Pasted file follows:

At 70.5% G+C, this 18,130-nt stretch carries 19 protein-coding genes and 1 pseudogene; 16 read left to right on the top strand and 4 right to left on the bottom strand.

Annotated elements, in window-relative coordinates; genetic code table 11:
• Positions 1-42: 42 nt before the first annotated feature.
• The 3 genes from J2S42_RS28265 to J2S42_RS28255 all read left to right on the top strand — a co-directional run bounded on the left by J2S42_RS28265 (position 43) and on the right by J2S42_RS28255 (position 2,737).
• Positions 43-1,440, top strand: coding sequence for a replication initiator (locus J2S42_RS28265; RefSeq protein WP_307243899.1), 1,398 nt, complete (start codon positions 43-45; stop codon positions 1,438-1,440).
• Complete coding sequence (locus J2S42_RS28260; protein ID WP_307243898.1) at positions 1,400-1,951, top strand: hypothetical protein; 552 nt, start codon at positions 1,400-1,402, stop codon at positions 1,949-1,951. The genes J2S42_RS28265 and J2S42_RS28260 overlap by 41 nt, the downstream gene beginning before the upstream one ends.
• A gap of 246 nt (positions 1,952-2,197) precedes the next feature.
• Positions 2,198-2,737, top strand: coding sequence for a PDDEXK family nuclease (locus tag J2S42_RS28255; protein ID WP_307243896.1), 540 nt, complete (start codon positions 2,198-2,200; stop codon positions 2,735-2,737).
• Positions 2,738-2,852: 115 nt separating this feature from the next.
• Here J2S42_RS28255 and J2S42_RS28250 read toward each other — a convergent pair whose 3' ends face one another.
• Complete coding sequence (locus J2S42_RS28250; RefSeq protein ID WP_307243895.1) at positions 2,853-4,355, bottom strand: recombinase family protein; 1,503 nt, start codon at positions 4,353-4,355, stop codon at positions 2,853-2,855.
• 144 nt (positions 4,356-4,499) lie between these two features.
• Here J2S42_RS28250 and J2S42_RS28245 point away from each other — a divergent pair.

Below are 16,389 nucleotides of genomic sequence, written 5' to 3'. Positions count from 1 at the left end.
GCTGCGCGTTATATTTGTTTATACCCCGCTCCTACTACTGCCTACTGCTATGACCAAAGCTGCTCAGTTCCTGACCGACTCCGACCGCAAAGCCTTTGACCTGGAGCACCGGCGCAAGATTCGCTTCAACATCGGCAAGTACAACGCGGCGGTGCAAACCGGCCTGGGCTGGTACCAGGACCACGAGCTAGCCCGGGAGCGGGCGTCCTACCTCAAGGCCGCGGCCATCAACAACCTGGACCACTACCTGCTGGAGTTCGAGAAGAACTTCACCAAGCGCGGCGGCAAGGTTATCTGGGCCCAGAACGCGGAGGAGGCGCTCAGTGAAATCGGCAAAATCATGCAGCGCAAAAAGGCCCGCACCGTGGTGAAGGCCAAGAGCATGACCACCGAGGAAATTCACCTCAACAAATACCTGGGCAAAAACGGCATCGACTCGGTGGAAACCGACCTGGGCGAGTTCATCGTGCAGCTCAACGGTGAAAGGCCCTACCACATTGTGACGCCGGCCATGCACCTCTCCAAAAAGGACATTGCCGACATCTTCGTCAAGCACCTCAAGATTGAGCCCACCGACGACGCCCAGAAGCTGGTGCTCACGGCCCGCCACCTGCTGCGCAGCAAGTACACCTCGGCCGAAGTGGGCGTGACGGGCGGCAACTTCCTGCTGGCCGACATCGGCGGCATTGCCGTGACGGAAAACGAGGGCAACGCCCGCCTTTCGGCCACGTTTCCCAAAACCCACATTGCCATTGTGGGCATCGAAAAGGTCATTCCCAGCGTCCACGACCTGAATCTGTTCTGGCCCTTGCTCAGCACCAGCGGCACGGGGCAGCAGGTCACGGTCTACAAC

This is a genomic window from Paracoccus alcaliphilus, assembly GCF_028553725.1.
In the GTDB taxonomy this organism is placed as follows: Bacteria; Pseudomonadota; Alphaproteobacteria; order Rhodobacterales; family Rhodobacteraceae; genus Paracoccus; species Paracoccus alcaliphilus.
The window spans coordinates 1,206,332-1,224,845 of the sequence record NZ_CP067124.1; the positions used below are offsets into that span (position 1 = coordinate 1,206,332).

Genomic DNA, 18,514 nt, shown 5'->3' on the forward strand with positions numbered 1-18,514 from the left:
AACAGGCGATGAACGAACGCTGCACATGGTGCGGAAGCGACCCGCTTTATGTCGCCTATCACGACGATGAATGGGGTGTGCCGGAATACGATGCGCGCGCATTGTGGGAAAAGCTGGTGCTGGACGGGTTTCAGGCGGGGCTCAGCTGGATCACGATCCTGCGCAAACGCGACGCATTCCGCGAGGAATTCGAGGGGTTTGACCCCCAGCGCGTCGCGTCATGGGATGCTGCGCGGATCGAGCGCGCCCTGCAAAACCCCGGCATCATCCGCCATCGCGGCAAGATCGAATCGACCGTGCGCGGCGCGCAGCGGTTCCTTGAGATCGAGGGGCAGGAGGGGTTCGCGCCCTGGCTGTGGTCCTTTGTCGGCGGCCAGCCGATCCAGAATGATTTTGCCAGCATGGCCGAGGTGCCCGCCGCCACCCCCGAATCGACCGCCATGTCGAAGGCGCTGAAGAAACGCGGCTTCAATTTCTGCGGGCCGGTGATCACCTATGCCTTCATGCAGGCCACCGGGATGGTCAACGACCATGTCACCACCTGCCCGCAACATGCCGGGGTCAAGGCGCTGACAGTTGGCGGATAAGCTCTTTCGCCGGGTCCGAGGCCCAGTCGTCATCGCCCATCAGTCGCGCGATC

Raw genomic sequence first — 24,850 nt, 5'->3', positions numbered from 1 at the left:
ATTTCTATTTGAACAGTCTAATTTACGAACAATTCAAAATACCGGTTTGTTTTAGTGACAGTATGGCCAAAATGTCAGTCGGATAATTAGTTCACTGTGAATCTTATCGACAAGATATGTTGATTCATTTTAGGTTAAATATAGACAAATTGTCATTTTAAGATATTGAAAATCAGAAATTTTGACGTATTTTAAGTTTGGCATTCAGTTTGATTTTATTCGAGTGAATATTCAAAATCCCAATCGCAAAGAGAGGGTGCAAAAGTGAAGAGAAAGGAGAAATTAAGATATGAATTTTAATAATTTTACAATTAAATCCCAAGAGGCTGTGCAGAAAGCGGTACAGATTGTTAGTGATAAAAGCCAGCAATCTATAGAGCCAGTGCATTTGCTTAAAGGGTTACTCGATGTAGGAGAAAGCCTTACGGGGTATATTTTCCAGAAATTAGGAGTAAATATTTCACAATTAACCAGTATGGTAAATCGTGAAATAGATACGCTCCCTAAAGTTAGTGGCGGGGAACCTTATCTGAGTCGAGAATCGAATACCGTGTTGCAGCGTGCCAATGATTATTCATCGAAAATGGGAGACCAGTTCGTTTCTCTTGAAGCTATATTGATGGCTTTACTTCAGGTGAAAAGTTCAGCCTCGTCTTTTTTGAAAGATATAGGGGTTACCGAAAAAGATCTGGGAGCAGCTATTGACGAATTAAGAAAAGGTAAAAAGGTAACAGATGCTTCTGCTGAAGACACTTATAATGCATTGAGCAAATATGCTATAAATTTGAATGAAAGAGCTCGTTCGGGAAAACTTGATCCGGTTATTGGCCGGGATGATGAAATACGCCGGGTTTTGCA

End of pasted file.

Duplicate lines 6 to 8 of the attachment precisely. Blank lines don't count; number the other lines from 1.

• Complete coding sequence (locus J2S42_RS28260; protein ID WP_307243898.1) at positions 1,400-1,951, top strand: hypothetical protein; 552 nt, start codon at positions 1,400-1,402, stop codon at positions 1,949-1,951. The genes J2S42_RS28265 and J2S42_RS28260 overlap by 41 nt, the downstream gene beginning before the upstream one ends.
• A gap of 246 nt (positions 1,952-2,197) precedes the next feature.
• Positions 2,198-2,737, top strand: coding sequence for a PDDEXK family nuclease (locus tag J2S42_RS28255; protein ID WP_307243896.1), 540 nt, complete (start codon positions 2,198-2,200; stop codon positions 2,735-2,737).